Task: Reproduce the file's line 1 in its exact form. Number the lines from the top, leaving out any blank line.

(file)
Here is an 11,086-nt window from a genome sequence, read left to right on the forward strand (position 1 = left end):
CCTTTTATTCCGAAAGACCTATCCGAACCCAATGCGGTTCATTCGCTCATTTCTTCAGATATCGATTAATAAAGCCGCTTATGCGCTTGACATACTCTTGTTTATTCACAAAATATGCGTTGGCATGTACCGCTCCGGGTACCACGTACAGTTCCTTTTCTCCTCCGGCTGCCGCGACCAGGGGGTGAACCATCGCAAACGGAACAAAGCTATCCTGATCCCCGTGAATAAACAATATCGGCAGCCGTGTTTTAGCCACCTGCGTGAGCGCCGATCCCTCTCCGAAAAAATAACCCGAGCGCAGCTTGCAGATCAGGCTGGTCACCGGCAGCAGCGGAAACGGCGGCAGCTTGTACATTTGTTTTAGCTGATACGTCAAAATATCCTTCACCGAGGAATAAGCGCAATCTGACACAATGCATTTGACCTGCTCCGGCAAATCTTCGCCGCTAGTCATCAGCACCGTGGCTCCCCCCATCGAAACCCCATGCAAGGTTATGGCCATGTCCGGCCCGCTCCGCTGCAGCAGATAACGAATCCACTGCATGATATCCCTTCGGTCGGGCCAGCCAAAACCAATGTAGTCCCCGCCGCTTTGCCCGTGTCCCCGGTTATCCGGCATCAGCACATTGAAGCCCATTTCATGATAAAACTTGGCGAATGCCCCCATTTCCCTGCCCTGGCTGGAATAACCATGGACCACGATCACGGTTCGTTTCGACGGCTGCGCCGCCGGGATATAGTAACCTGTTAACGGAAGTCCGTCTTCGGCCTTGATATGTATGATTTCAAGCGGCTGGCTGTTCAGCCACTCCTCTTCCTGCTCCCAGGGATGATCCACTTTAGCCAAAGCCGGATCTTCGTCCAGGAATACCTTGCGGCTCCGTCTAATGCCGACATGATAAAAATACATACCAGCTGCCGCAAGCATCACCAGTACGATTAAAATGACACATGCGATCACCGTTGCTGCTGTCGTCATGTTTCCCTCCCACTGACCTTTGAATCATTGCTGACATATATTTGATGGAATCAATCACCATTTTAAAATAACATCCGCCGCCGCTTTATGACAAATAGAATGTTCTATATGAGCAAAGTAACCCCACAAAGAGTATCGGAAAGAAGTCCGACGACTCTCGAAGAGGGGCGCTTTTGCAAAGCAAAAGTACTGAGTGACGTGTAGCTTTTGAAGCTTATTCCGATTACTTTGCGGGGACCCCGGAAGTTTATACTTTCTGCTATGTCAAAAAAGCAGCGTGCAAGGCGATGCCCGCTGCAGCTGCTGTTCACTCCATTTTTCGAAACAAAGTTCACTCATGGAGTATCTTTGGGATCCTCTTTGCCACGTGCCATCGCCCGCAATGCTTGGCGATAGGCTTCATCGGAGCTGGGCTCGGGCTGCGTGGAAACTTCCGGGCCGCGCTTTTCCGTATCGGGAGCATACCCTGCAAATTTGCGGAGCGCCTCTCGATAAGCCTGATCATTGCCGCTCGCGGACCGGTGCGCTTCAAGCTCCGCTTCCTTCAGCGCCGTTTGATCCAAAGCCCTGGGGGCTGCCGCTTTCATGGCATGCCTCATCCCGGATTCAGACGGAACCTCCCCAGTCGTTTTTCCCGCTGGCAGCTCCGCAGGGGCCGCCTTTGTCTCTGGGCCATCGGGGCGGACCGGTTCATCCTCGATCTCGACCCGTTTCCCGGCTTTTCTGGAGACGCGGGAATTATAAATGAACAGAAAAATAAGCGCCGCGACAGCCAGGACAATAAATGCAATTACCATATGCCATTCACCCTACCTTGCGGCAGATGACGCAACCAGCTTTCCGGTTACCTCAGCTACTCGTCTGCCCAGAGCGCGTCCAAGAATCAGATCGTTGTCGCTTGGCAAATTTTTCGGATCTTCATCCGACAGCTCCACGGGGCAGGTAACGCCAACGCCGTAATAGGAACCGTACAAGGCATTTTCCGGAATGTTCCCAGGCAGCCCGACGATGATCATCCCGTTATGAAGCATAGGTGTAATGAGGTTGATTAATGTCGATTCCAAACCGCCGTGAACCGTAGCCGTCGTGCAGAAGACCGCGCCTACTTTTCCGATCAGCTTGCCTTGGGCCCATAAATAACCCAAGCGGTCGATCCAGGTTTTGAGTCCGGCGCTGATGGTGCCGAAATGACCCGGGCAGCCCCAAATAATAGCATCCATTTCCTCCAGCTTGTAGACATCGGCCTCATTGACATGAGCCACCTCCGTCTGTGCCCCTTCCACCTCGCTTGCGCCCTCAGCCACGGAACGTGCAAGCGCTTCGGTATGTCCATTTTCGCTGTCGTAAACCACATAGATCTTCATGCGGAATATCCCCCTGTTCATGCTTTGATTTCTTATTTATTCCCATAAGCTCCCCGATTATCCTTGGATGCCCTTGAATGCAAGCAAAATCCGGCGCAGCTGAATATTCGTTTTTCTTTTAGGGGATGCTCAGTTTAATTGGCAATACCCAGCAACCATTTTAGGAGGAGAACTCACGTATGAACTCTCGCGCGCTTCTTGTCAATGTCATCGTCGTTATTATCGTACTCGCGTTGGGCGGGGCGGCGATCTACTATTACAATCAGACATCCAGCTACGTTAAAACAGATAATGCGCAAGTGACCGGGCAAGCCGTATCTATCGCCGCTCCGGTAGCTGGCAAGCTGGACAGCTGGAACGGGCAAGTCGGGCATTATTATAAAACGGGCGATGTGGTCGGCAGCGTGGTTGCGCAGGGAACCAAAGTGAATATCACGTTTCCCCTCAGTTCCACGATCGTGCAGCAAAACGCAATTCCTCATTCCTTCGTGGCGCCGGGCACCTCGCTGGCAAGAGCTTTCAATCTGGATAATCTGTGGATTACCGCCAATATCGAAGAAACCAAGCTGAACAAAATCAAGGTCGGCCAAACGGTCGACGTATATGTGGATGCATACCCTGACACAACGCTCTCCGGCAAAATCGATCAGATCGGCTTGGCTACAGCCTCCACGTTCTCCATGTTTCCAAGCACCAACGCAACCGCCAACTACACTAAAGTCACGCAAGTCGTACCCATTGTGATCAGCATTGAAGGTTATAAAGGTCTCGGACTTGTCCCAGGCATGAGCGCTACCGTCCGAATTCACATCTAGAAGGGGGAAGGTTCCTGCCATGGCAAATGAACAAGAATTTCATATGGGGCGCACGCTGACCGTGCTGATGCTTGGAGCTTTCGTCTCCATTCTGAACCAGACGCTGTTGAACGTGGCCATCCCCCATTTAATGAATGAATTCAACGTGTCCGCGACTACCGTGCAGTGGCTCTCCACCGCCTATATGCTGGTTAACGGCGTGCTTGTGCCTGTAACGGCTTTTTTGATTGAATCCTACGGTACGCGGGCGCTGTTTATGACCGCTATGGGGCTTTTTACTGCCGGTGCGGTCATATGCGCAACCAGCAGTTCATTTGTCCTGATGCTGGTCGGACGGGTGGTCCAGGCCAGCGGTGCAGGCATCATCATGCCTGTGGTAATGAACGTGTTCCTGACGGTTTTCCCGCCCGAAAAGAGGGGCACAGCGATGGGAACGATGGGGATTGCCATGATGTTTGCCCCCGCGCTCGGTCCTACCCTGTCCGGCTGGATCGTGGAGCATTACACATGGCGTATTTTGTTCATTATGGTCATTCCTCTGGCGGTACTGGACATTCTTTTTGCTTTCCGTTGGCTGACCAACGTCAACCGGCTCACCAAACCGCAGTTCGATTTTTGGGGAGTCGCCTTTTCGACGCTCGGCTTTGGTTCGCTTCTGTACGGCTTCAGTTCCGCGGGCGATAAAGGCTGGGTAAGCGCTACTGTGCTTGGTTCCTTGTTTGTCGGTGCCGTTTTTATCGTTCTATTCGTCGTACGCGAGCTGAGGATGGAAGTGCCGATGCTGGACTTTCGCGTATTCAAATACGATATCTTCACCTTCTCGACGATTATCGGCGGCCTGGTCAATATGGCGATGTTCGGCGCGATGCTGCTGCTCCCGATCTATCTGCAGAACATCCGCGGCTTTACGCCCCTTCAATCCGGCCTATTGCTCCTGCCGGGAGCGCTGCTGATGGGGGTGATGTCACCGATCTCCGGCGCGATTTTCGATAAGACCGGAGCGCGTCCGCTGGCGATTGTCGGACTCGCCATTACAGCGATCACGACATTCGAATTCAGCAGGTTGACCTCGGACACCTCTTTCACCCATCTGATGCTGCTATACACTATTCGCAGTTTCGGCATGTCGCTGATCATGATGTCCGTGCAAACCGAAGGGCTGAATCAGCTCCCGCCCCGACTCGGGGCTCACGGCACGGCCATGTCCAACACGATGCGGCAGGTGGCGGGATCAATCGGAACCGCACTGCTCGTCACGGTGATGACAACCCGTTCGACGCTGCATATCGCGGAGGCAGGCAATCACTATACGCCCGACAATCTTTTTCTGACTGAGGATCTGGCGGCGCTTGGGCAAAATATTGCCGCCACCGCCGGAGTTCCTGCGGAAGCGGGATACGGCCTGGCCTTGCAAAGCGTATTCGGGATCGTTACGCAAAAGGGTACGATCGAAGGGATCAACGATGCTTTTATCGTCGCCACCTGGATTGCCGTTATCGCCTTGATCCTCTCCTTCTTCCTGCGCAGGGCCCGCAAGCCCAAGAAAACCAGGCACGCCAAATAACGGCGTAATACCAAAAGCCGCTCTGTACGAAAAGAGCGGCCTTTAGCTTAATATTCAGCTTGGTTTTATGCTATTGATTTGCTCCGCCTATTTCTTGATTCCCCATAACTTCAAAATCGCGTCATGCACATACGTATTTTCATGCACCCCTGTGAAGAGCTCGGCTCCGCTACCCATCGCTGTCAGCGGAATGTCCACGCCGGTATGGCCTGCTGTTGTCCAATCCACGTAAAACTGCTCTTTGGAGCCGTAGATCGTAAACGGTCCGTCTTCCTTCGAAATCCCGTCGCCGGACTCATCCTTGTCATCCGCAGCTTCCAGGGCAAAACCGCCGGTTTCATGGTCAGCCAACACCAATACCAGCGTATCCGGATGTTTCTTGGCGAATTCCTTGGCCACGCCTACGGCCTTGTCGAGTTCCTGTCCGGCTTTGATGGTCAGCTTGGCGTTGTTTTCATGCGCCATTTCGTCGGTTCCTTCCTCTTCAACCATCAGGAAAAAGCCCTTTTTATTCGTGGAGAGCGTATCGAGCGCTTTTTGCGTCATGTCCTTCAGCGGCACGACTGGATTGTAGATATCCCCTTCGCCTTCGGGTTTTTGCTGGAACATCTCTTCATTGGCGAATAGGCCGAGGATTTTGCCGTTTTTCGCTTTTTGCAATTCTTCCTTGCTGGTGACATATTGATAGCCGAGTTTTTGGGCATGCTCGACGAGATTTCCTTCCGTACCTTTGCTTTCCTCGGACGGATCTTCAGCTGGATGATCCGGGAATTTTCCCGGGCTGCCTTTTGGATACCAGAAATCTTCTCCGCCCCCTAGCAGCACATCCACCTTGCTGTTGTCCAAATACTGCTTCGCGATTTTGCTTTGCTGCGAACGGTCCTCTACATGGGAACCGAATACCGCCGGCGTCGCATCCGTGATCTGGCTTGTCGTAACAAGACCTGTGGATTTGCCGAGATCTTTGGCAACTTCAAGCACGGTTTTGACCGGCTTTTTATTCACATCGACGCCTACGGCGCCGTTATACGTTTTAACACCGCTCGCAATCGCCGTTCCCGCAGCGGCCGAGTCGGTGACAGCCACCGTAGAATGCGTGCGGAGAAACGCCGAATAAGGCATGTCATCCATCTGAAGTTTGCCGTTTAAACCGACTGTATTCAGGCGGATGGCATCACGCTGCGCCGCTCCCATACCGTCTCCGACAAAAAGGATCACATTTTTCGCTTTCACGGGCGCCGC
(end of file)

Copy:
Here is an 11,086-nt window from a genome sequence, read left to right on the forward strand (position 1 = left end):